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Rep. Chad Brown, D-Plaquemine, speaks on HB 183 regarding unemployment compensation in the House Chambers on the last day of legislative session, Thursday, June 10, 2021, at the Louisiana State Capitol in Baton Rouge, La.

Sen. Jay Luneau calls them “the twins” because of how often they testify side-by-side before his Senate Labor & Industrial Relations Committee, arguing diametrically opposed views.

This legislative session, however, Louis Reine, head of the AFL-CIO in Louisiana, and Jim Patterson, vice president of government relations at Louisiana Association of Business and Industry, found common ground in shoring up the system that handles the unemployed.

“It doesn’t happen often,” Patterson said. “We’re comfortable talking with each other. We understand there are lines we can’t cross.”

They agreed on a package of bills that, for one thing, injected nearly a half-billion dollars into the almost empty Unemployment Insurance Trust Fund. The money will pay back federal loans and start replenishing the fund. When the fund gets too low, businesses have to pay higher taxes.

“Didn’t do either of us any good to see business hit with a payroll tax, particularly in a year with a pandemic, hurricanes, a deep freeze, a flood and now tropical storm on the way,” said Reine, who had been looking for a benefits bump since the last one in 2008.

But for Mississippi, Louisiana has the nation's lowest weekly stipend to help cover expenses while laid off workers try to find new jobs. Based on a calculation of salary and the trust fund balance, the top payment is $247. On average, workers receive $208 in weekly benefits.

Though labor and business agreed to increase the benefits by $28 per week, starting Jan. 1, getting others to go along proved something of an odyssey that ended last week when Democratic Gov. John Bel Edwards signed that legislation into law.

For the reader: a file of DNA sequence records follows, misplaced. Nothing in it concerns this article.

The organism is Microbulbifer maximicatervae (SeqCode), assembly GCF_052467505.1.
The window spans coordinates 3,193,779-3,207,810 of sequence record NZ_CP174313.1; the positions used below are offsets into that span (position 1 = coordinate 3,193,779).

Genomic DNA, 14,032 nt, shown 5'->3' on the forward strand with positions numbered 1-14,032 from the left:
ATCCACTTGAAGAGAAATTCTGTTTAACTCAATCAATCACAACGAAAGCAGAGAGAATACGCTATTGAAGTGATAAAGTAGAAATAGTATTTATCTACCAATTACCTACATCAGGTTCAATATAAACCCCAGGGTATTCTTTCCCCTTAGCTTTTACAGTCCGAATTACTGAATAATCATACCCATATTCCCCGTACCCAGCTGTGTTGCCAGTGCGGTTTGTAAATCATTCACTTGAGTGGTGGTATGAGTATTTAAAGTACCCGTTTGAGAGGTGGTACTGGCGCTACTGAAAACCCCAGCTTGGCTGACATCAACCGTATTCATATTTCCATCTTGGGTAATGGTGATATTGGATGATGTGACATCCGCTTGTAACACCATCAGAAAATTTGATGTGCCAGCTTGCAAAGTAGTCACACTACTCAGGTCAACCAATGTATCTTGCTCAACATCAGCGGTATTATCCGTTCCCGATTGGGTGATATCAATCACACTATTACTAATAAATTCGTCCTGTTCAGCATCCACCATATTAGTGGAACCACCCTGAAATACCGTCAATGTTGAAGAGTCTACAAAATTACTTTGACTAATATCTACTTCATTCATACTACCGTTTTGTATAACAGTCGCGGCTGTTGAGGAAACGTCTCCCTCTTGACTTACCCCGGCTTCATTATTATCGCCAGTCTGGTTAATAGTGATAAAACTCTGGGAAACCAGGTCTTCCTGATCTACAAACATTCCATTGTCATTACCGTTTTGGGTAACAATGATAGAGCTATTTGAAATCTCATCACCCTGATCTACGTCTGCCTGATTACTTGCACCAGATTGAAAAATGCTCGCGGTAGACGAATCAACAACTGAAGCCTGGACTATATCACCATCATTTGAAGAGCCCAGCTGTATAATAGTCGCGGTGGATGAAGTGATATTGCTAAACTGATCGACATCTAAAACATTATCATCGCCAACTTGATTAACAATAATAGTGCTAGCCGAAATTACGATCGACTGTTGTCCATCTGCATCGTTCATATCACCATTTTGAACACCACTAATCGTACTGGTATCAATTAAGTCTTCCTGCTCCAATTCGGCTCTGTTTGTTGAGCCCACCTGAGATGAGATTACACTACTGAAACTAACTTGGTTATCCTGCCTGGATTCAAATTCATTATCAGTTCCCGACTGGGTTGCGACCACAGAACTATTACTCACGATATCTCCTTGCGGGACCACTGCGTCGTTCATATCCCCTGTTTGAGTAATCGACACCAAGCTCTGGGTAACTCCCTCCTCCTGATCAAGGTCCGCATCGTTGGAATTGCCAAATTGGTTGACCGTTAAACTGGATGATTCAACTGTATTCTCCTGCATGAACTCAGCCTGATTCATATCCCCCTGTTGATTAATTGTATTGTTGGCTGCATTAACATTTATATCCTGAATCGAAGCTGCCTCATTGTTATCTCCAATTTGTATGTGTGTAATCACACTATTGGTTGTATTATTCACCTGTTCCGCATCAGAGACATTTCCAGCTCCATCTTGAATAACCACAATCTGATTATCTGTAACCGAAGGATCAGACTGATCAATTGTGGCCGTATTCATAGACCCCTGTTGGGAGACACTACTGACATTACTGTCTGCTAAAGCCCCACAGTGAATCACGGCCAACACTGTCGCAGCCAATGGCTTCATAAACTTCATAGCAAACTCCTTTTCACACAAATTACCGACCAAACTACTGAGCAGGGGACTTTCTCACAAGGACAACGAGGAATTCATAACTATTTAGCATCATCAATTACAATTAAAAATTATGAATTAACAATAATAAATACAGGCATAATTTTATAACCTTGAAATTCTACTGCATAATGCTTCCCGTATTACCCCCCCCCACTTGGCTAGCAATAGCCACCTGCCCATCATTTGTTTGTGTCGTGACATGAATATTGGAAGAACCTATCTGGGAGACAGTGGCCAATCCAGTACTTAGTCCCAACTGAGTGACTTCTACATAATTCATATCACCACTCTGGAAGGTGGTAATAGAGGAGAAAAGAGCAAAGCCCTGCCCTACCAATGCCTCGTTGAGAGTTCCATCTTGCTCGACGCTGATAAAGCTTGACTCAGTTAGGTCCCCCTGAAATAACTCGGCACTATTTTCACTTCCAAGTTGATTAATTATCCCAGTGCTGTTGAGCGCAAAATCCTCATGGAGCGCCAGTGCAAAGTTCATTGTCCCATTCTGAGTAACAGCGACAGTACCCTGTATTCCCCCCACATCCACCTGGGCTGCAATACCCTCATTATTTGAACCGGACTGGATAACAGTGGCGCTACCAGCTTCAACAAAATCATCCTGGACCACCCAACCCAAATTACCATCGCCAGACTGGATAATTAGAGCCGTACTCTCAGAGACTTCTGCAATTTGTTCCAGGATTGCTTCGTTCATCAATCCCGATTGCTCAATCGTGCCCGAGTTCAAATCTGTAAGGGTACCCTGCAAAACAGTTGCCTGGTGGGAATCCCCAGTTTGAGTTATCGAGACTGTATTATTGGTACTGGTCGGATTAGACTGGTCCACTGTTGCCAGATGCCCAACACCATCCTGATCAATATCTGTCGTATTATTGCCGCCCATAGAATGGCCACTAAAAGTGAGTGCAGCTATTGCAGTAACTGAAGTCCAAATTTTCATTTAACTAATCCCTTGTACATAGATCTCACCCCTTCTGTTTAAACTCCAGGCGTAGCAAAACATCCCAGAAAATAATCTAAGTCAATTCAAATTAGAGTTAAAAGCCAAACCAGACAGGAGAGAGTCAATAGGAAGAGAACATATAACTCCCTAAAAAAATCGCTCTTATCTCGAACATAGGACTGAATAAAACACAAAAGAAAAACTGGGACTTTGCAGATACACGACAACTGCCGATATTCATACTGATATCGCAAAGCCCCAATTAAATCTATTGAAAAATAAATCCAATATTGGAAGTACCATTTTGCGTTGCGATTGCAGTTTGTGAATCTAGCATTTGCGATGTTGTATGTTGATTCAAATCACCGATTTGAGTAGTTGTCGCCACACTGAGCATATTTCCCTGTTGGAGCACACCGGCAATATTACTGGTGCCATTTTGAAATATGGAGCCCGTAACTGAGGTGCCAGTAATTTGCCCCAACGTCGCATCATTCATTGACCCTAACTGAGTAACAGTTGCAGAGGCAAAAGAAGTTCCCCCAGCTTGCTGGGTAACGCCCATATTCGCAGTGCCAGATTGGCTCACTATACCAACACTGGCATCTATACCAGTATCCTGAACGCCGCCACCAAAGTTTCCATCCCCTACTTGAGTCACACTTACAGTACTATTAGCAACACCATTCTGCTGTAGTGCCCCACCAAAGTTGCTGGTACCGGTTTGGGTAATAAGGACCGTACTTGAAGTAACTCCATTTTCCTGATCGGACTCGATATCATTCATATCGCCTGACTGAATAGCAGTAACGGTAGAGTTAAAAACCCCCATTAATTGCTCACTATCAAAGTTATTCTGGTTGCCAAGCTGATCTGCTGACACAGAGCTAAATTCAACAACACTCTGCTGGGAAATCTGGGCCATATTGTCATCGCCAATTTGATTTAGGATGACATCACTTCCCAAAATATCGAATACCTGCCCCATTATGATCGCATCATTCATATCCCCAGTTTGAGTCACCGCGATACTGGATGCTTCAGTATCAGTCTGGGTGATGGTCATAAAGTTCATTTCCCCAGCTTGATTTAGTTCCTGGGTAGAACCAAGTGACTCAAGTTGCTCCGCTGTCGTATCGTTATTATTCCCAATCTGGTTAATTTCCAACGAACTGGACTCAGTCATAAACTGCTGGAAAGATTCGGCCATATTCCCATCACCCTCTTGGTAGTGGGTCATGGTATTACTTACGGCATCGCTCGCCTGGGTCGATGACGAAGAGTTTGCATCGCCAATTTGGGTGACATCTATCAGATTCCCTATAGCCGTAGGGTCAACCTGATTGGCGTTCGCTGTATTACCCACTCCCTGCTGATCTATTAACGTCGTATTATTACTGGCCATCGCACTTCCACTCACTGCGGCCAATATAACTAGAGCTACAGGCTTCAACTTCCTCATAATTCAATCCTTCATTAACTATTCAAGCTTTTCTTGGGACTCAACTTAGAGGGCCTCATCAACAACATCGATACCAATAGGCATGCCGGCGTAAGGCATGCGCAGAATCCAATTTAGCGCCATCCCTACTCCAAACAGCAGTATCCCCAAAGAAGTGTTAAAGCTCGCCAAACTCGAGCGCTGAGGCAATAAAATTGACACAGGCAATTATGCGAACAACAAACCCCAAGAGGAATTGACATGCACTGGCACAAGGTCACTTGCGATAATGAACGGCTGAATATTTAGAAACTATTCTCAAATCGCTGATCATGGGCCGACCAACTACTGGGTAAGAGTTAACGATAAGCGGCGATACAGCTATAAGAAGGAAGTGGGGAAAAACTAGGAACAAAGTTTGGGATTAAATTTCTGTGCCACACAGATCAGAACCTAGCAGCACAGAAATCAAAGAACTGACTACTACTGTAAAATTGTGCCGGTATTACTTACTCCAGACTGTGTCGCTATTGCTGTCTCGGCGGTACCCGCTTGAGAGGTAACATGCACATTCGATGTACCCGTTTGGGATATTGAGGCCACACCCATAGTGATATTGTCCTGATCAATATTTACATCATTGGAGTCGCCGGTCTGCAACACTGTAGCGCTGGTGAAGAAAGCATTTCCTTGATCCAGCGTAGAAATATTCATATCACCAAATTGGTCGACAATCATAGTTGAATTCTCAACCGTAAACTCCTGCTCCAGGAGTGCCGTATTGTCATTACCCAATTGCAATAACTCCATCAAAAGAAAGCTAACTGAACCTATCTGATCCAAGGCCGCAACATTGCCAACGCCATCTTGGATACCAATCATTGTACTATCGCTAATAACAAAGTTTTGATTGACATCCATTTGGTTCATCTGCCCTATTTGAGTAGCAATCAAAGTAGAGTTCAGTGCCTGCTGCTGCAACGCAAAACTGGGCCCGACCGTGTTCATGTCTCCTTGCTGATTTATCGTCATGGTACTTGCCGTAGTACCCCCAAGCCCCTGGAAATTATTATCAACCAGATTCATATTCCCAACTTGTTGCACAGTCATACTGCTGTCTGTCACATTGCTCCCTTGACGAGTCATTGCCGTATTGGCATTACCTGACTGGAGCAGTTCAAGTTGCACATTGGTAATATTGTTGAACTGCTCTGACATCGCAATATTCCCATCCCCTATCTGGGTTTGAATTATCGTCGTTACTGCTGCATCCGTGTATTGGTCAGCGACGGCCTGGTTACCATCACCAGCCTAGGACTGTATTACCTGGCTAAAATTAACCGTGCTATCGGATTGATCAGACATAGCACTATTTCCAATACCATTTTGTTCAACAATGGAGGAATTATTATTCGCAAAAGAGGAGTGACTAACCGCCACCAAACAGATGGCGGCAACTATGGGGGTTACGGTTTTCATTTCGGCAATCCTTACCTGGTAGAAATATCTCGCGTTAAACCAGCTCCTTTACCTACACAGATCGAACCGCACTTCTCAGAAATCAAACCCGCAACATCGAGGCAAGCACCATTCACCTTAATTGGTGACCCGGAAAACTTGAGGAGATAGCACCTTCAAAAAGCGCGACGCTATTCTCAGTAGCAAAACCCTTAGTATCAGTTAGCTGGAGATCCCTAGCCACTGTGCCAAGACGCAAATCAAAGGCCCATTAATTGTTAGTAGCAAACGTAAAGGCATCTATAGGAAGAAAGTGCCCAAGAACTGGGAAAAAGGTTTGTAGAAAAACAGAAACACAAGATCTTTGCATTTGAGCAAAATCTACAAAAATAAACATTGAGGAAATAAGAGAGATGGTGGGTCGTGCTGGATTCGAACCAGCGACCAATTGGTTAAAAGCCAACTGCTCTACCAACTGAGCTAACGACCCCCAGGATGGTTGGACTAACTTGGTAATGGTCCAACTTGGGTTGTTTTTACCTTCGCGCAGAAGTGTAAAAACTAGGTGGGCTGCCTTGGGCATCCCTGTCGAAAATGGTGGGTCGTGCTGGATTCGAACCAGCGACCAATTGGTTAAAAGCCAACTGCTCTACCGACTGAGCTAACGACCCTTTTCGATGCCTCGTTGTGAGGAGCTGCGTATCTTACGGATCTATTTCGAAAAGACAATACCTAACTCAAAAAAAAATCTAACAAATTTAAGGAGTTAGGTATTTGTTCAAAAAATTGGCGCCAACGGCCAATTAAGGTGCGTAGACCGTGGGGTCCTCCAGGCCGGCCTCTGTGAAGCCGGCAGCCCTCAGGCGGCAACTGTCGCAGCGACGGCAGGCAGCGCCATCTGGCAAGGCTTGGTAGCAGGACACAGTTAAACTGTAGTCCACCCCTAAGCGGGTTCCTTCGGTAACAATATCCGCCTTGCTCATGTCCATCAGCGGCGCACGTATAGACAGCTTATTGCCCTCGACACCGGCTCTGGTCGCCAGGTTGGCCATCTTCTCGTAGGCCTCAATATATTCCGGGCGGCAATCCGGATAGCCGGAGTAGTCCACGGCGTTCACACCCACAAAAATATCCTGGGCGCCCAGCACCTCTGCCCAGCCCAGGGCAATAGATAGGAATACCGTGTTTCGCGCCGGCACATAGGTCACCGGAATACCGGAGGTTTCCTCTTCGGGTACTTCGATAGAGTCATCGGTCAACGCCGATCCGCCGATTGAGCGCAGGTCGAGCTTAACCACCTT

As part of the deal, Edwards agreed to join at least 25 Republican-run states and prematurely cut off the extra $300 a week federal American Rescue Plan pandemic supplement, paid on top of regular state unemployment benefits. The federal add-on is set to expire Sept. 6.

A Republican Party line of attack on Democratic President Joe Biden has been that federal largesse is keeping people from returning to work. While many businessmen believe that is true, economists say worker shortages are due to longtime demographic trends, accelerated by the pandemic, that give employees more leverage than employers for the first time since the Kennedy administration.

But the anecdotal accounts were more persuasive in the Republican-majority Legislature and they killed House Bill 610’s $28 raise.

Luneau found House-passed Bill 183, which was a necessary one-word fix from “shall” to “may” in an unemployment law passed last year. He tried to amend the $28 onto it. But Luneau’s committee rejected the addition, then advanced the original HB183.

Luneau said he asked opponents why and talked with Edwards to work out acceptable wording. On the Senate floor, the leader of committee opposition returned the $28 benefits bump to HB183, which passed 36-0.

Dawn McVea, of the Louisiana chapter of the National Federation of Independent Business, lobbyists for small businesses, rallied to press the House to refuse the Senate amendments, which they did on the night before adjournment. Under the rules, HB183 went into conference committee, where three representatives and three senators sought a deal.

As representatives collected their belongings that night, recalled Rep. Chad Brown, HB183's sponsor, “We were approached by members who asked, ‘Would you entertain ending the enhanced benefit?’”

“We had supported business,” said Reine, who felt business now needed to come through with the $28 as promised. “But it got to a point that ‘this is the deal and this will get you the votes you need.’”

It came down to the date Edwards would withdraw from the federal program. Republicans wanted July 15. But the governor, worried that the tourism industry was not rebounding, wanted Aug. 10, around the time schools would reopen, Brown said. House Speaker Clay Schexnayder suggested splitting the difference to July 31.

NFIB members wanted an end of the $300 federal payments and went along with the deal despite still being opposed to the permanent $28 bump, McVea said.

Patterson was texted a copy of the deal while sitting in the gallery alongside the Senate chamber and wondered if could happen in the 90 minutes remaining. It did and HB183 was sent to the governor.

“If you look at the other states that ended the unemployment stimulus, the workers got very little. At least we got something out of it,” Reine said.

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